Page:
WASHINGTON (AP) — The Trump administration on Wednesday launched an investigation into whether tariffs are needed on the imports of automobiles into the United States, moving swiftly as talks over the North American Free Trade Agreement have stalled. President Donald Trump predicted earlier that U.S. automakers and auto workers would be "very happy" with the outcome of the NAFTA talks.

40. Why US-China trade talks left toughest issues unresolved -

WASHINGTON (AP) — Facing the risk of a mutually harmful trade war, the world's two biggest economies have put their differences on hold. Yet it's far from clear that a fragile truce between the United States and China can hold.

41. US firms seek tariff relief as US and China try to mend rift -

WASHINGTON (AP) — Corporate America is seeking relief from President Donald Trump's threatened tariffs on at least $50 billion in Chinese goods as negotiators seek to prevent a trade war between the world's two biggest economies.

42. Trump's bid to help Chinese firm draws fire but raises hopes -

WASHINGTON (AP) — A long-running dispute between American regulators and Chinese telecom company ZTE may have handed President Donald Trump some unexpected leverage in avoiding a trade war with Beijing.
Trump's tweet Sunday that he was working with President Xi Jinping of China to put ZTE "back into business, fast" after U.S. sanctions threatened ZTE's existence and 70,000 Chinese jobs caught many trade-watchers by surprise.
"Too many jobs in China lost," Trump tweeted. "Commerce Department has been instructed to get it done!"
The overture came just as Vice Premier Liu He is flying to Washington for talks aimed at heading off a mutually harmful battle between the world's two biggest economies and just before U.S. companies plan to plead during three days of hearings for a resolution to the dispute.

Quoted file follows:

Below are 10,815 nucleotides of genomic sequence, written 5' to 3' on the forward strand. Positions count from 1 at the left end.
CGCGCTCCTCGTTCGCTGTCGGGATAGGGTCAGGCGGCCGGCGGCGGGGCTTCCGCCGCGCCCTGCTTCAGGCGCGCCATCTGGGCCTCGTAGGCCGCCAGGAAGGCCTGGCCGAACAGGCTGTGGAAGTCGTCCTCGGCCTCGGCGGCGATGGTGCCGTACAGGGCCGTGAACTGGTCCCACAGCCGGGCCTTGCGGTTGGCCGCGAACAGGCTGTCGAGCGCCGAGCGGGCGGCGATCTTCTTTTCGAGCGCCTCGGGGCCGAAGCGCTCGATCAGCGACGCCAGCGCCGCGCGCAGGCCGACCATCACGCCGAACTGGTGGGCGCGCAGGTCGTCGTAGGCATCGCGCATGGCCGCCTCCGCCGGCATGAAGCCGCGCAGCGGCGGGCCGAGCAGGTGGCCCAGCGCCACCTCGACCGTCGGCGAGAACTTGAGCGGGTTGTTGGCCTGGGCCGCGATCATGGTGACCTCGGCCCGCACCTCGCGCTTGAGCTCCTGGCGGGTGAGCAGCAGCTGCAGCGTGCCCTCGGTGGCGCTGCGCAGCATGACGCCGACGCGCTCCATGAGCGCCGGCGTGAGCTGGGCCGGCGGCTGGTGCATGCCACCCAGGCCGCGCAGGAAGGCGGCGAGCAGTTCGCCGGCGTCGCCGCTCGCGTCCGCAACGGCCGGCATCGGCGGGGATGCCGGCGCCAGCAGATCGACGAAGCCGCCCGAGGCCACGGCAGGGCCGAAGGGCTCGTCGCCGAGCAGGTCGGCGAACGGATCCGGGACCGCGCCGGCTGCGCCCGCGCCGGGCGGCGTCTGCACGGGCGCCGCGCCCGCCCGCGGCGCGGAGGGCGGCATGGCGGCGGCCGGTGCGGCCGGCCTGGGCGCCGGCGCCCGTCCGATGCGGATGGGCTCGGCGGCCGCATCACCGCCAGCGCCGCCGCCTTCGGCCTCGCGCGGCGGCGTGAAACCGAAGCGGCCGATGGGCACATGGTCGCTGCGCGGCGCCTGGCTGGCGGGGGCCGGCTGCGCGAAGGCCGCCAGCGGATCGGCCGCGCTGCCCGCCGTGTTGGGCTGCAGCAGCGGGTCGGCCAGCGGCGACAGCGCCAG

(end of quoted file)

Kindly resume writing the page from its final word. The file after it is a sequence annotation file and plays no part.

Trade analysts say it is highly unusual for a president to intercede in a case brought by the Commerce Department and to mix regulatory sanctions with trade negotiations. But they also note that Trump's offer to rescue ZTE, which makes cellphones and other telecommunications equipment, has the potential to clear the way for progress.
"It's a way to unlock negotiations," said Wendy Cutler, a former U.S. trade negotiator specializing in Asia and now vice president at the Asia Society Policy Institute.
The United States has proposed imposing tariffs on up to $150 billion in Chinese products to punish Beijing for forcing American companies to hand over technology in exchange for access to the Chinese markets. In retaliation, Beijing is threatening tariffs on $50 billion in U.S. products.
"Trump's tweet creates an atmosphere where there's more hope for reaching an agreement on trade," said David Dollar, senior fellow at the Brookings Institution and a former official at the World Bank and the U.S. Treasury Department.
The United States also needs China's support as it prepares for talks with North Korea that are intended to persuade the Pyongyang regime to abandon nuclear weapons.
Commerce and ZTE last year settled charges that the Chinese company sold sensitive telecommunications equipment to Iran and North Korea in violation of U.S. sanctions. ZTE agreed to plead guilty and pay about $1 billion in fines.
Last month, Commerce accused ZTE of violating the agreement and blocked ZTE from importing American components for seven years. The department said ZTE had misled regulators: Instead of disciplining all employees involved in the sanctions violations, Commerce said, ZTE paid some of them full bonuses and then lied about it.
The seven-year ban was tantamount to a death sentence for ZTE.
"It was basically going to put them out of business," Dollar said. "They rely on American technology."
Last week, the company announced that it was halting operations.
Early this month, a high-level U.S. delegation — including Treasury Secretary Steven Mnuchin, Commerce Secretary Wilbur Ross, top American trade negotiator Robert Lighthizer and White House adviser Peter Navarro — traveled to Beijing to address the trade dispute. There, they heard an outcry about U.S. regulators putting ZTE out of business.
"They were a little bit blindsided," said Paul Triolo, a technology specialist at the Eurasia Group consultancy. "The Chinese reaction was pretty vociferous. ... The U.S. government shooting down the No. 2 telecommunications supplier in China at this sensitive time — it didn't look good."
Now, analysts see the outlines of a potential deal: In return for Trump's lifeline to ZTE, Beijing might agree to buy more U.S. products or take other steps to shrink America's gaping trade deficit with China — $337 billion last year.